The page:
ID: Type-safety in database code

I present here a wee collection of classes (‘library’ is too grand a word) for passing around database identifiers in a type-safe way in C# (and potentially Java and Scala too).


In a typical database schema—at least most of the ones I’ve been involved with—most of your entities (relations) have a single integer primary key called, often, ‘ID’ or ‘Id’.

(Some tables have composite keys; some might use natural keys, like ‘ProductCode’ or ‘ISBN’; but in most cases it’s a single, integer key.)

Your application code, when referring to entities, can pass around entity objects (like instances of a ‘Customer’ class), or it can pass around ints representing the id.

It’s not always easy to make the decision what to pass, since for any given database-bothering method, some client code may have an entity object ready to pass in, and others might just have the ID. If the first thing the method does when passed an ID is to look up the record and create an entity object, it would save a database call to have the entity passed directly. However, some client code may not have an entity object to hand, and it’s an imposition to ask that they look it up themselves.

The second issue is that passing database IDs as integers is error-prone. Particularly if a method has more than one ID parameter:

public int CreateOrder(int customerId, int productId, int numberOfItems){…}

It would be nice—less prone to human error—if each of these parameters was of a different type.

Proposed solution

Type-safe IDs

To solve the second problem, we create a C# struct called ID<>:

public struct ID<EntityType> : IEquatable<ID<EntityType>>
    private readonly int id;
    public ID(int id)
    { = id;

    public int Id { get { return; } }

    // Define ‘IEquatable’ methods

    public static implicit operator int(ID<EntityType> id)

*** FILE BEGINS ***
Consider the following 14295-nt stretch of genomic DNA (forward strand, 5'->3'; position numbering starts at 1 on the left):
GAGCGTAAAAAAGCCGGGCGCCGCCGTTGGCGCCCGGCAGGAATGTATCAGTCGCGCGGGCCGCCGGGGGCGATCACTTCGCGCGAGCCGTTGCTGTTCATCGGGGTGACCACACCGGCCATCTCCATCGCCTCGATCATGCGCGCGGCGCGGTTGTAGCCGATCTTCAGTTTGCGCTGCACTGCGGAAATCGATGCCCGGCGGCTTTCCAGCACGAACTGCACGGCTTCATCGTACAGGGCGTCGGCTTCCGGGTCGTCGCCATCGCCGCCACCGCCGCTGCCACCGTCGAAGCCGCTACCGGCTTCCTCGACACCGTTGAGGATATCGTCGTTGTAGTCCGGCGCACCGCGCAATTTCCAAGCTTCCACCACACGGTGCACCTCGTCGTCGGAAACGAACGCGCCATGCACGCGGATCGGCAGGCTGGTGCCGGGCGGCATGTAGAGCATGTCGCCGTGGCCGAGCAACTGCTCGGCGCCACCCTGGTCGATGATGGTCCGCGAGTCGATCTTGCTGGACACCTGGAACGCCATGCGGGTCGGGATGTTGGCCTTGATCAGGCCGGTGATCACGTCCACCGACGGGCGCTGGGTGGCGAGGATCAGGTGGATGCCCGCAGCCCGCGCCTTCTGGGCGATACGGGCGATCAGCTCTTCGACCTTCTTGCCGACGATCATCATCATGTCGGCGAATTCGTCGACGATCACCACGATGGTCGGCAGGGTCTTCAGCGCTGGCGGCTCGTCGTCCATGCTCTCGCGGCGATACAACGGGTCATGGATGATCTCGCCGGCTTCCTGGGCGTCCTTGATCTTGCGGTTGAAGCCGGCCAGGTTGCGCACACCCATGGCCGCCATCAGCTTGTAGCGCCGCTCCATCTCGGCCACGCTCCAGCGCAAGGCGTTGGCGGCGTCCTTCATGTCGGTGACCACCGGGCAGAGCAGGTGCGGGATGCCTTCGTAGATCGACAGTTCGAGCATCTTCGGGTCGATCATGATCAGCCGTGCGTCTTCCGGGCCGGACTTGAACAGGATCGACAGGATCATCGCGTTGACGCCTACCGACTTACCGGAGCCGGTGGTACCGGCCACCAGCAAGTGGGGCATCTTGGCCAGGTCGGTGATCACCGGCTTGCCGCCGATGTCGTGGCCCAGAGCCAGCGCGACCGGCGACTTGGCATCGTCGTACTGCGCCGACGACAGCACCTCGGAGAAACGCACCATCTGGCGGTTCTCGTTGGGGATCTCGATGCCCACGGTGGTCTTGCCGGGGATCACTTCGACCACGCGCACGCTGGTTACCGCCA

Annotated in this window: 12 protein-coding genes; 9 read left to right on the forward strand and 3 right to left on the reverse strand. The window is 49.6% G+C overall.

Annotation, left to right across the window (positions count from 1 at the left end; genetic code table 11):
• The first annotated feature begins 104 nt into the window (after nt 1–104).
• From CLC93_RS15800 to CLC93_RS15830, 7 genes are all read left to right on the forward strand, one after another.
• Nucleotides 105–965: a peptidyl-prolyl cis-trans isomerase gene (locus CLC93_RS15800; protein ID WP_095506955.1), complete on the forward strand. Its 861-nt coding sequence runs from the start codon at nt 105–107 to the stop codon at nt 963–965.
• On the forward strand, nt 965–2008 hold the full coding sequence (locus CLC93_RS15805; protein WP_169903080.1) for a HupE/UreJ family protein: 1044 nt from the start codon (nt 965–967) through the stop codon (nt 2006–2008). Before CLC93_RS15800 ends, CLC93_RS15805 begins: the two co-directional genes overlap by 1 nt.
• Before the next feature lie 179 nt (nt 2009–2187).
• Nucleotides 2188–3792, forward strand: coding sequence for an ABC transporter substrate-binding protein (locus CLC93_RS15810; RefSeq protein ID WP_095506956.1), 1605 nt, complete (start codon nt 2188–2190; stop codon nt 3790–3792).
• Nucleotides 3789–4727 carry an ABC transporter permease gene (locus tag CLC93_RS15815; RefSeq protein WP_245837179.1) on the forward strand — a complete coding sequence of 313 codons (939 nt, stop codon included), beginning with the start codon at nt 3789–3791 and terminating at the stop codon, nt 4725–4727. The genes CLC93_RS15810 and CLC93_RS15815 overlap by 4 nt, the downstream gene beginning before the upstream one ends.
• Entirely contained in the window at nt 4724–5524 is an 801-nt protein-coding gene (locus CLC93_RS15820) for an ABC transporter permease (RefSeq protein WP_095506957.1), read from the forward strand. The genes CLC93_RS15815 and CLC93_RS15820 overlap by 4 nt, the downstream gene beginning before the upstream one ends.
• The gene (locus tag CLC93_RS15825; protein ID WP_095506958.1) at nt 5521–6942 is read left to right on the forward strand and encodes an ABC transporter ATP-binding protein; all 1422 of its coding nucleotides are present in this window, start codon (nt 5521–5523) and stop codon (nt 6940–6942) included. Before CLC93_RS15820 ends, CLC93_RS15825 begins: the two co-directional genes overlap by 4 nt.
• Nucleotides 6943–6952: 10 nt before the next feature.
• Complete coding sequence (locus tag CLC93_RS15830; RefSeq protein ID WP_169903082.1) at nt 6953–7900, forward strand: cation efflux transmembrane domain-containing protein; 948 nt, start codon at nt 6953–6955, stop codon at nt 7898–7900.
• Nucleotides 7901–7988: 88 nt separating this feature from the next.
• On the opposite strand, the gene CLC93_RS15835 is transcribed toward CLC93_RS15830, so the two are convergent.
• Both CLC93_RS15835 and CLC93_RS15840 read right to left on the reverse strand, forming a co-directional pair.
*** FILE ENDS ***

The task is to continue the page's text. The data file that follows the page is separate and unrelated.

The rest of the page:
return id.Id;

    public static implicit operator ID<EntityType>(int id)
        return new ID<EntityType>(id);

So instead of passing around ints, we can pass around ID<Customer>s or ID<Order>s. Our previous example could look like this:

public ID<Order> CreateOrder(ID<Customer> cust, ID<Product> product, int numberOfItems){…}

It’s a little more verbose, but the win is that the compiler is able to catch many more silly mistakes than otherwise. The other advantage is that, in the example above, the return type is nicely self-documenting.

And because it’s a struct rather than a class, it’s exactly as efficient as passing a naked int.

And because it converts silently to and from integers, you can start using it in existing code, then gradually migrate the code which uses ints to using IDs.

Passing an ID or an entity object

What about the first problem we raised, about passing either an ID or an entity object, and the called method being able to use the entity object if it exists, or look it up from the ID?

We define an interface which can be implemented by both:

public interface IEntityOrID<EntityType>
    where EntityType : IEntityOrID<EntityType>
    int Id { get; }

That tricky ‘where’ clause ensures that the EntityType we’re talking about implements the interface too, i.e., it provides an Id property.

This interface has a slightly unwieldy name, but then when you see it as the parameter type of a method, it’s making quite a sophisticated promise: I accept an ID or an entity object, and if you pass in an ID, I’ll look it up, otherwise I’ll just use the entity you provide.